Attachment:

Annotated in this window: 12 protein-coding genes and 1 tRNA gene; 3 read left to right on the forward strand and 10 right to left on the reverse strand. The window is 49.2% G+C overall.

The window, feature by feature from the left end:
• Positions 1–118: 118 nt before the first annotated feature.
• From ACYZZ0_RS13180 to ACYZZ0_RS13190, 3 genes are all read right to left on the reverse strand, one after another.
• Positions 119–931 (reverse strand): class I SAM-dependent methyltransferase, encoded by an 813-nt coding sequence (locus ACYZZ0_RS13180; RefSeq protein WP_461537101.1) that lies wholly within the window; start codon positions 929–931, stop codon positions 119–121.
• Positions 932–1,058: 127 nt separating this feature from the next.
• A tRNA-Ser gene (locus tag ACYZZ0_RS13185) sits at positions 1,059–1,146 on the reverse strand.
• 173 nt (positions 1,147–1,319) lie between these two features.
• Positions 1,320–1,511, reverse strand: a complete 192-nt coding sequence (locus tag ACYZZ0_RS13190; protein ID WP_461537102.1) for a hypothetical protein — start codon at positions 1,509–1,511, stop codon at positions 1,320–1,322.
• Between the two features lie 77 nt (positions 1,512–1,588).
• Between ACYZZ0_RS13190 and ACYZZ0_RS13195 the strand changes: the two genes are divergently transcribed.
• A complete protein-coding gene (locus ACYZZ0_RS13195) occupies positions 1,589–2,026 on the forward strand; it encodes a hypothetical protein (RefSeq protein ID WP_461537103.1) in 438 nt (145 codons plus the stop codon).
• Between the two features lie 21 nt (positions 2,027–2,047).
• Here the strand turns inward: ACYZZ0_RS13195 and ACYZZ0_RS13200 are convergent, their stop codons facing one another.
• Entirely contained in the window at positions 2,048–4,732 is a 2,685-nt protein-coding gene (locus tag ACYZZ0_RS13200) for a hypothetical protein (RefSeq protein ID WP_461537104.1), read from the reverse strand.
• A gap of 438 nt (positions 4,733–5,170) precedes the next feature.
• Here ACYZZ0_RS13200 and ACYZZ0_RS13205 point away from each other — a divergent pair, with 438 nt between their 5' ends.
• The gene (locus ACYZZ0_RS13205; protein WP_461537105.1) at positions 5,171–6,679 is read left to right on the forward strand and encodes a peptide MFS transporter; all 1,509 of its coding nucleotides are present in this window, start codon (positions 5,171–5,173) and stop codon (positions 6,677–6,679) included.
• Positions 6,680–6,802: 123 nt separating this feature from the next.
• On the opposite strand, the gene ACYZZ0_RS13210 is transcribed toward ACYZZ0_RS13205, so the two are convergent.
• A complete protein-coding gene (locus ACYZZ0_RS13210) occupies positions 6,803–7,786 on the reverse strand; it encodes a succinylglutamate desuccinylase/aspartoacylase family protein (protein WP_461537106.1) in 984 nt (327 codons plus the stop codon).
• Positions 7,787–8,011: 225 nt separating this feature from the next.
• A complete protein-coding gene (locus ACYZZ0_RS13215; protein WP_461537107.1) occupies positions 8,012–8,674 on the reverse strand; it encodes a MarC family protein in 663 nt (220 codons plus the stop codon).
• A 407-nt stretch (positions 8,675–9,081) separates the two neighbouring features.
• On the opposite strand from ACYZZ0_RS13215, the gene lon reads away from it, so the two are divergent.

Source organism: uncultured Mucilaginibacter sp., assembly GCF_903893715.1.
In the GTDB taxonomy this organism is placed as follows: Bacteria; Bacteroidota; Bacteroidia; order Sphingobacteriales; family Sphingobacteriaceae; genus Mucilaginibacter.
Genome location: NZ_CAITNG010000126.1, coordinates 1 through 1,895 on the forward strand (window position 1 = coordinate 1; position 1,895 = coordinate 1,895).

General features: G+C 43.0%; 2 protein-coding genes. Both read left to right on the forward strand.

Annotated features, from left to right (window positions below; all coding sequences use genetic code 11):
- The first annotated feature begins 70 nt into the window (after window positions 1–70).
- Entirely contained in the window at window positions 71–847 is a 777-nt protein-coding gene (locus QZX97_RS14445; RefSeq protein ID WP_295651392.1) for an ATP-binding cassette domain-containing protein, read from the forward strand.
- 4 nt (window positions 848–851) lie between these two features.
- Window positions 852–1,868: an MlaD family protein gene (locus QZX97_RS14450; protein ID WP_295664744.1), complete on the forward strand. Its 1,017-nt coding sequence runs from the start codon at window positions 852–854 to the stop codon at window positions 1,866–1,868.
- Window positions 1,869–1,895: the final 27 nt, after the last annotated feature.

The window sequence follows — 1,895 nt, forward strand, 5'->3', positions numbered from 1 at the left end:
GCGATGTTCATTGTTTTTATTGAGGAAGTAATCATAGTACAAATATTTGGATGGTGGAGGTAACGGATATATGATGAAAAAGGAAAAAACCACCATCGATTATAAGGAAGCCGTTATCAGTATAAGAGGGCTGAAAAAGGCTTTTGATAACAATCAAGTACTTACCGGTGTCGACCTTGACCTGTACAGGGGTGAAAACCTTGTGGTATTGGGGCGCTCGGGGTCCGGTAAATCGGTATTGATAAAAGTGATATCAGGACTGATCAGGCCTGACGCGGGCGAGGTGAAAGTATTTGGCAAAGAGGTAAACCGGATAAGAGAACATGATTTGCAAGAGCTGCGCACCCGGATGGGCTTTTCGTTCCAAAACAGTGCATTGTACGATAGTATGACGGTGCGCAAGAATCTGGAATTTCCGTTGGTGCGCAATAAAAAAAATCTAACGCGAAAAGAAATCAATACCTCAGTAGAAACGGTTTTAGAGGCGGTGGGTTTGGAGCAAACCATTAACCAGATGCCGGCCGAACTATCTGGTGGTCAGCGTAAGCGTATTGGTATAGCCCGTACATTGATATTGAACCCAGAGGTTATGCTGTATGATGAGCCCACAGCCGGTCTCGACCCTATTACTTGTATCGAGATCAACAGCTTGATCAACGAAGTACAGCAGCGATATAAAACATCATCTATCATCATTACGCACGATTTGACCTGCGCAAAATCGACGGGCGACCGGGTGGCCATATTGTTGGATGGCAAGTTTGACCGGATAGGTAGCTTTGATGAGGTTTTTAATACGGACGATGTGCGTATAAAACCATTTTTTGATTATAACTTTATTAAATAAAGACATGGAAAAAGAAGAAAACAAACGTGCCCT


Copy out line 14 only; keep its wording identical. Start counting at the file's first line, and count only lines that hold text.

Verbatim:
• Here the strand turns inward: ACYZZ0_RS13195 and ACYZZ0_RS13200 are convergent, their stop codons facing one another.